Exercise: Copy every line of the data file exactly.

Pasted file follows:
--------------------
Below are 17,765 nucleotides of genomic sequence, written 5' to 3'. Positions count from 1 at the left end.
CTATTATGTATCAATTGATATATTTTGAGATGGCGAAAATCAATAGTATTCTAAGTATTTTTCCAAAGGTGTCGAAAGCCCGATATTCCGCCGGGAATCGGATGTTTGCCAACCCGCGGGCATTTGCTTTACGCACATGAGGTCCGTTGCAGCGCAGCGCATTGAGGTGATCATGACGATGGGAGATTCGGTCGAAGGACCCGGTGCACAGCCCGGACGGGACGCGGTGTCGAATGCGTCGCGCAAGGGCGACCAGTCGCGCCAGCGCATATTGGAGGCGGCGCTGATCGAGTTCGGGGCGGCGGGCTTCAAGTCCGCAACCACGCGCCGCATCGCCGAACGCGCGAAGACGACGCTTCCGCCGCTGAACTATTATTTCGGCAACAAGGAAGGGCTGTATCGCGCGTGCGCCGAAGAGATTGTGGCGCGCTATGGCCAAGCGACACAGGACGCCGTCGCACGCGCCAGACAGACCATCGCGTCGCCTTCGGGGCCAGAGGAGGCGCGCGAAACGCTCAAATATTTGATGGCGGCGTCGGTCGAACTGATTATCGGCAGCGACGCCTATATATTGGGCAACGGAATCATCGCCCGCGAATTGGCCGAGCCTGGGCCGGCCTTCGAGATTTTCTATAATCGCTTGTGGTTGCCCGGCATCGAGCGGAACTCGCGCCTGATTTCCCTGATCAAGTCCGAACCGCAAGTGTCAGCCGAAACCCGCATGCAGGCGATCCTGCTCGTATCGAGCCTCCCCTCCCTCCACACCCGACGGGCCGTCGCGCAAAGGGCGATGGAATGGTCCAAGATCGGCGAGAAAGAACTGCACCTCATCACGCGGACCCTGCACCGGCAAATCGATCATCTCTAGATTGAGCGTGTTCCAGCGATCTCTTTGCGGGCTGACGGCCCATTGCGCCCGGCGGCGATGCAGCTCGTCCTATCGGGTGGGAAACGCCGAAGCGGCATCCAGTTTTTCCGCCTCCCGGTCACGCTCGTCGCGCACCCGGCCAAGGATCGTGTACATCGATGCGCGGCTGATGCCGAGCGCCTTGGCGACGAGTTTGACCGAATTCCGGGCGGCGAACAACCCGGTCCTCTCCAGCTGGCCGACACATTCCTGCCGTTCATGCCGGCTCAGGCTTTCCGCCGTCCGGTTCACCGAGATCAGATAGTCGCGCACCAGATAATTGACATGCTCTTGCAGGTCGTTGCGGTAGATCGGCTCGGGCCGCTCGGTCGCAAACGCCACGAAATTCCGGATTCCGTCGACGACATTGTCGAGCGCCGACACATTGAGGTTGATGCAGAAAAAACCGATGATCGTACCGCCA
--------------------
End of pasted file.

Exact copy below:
Below are 17,765 nucleotides of genomic sequence, written 5' to 3'. Positions count from 1 at the left end.
CTATTATGTATCAATTGATATATTTTGAGATGGCGAAAATCAATAGTATTCTAAGTATTTTTCCAAAGGTGTCGAAAGCCCGATATTCCGCCGGGAATCGGATGTTTGCCAACCCGCGGGCATTTGCTTTACGCACATGAGGTCCGTTGCAGCGCAGCGCATTGAGGTGATCATGACGATGGGAGATTCGGTCGAAGGACCCGGTGCACAGCCCGGACGGGACGCGGTGTCGAATGCGTCGCGCAAGGGCGACCAGTCGCGCCAGCGCATATTGGAGGCGGCGCTGATCGAGTTCGGGGCGGCGGGCTTCAAGTCCGCAACCACGCGCCGCATCGCCGAACGCGCGAAGACGACGCTTCCGCCGCTGAACTATTATTTCGGCAACAAGGAAGGGCTGTATCGCGCGTGCGCCGAAGAGATTGTGGCGCGCTATGGCCAAGCGACACAGGACGCCGTCGCACGCGCCAGACAGACCATCGCGTCGCCTTCGGGGCCAGAGGAGGCGCGCGAAACGCTCAAATATTTGATGGCGGCGTCGGTCGAACTGATTATCGGCAGCGACGCCTATATATTGGGCAACGGAATCATCGCCCGCGAATTGGCCGAGCCTGGGCCGGCCTTCGAGATTTTCTATAATCGCTTGTGGTTGCCCGGCATCGAGCGGAACTCGCGCCTGATTTCCCTGATCAAGTCCGAACCGCAAGTGTCAGCCGAAACCCGCATGCAGGCGATCCTGCTCGTATCGAGCCTCCCCTCCCTCCACACCCGACGGGCCGTCGCGCAAAGGGCGATGGAATGGTCCAAGATCGGCGAGAAAGAACTGCACCTCATCACGCGGACCCTGCACCGGCAAATCGATCATCTCTAGATTGAGCGTGTTCCAGCGATCTCTTTGCGGGCTGACGGCCCATTGCGCCCGGCGGCGATGCAGCTCGTCCTATCGGGTGGGAAACGCCGAAGCGGCATCCAGTTTTTCCGCCTCCCGGTCACGCTCGTCGCGCACCCGGCCAAGGATCGTGTACATCGATGCGCGGCTGATGCCGAGCGCCTTGGCGACGAGTTTGACCGAATTCCGGGCGGCGAACAACCCGGTCCTCTCCAGCTGGCCGACACATTCCTGCCGTTCATGCCGGCTCAGGCTTTCCGCCGTCCGGTTCACCGAGATCAGATAGTCGCGCACCAGATAATTGACATGCTCTTGCAGGTCGTTGCGGTAGATCGGCTCGGGCCGCTCGGTCGCAAACGCCACGAAATTCCGGATTCCGTCGACGACATTGTCGAGCGCCGACACATTGAGGTTGATGCAGAAAAAACCGATGATCGTACCGCCA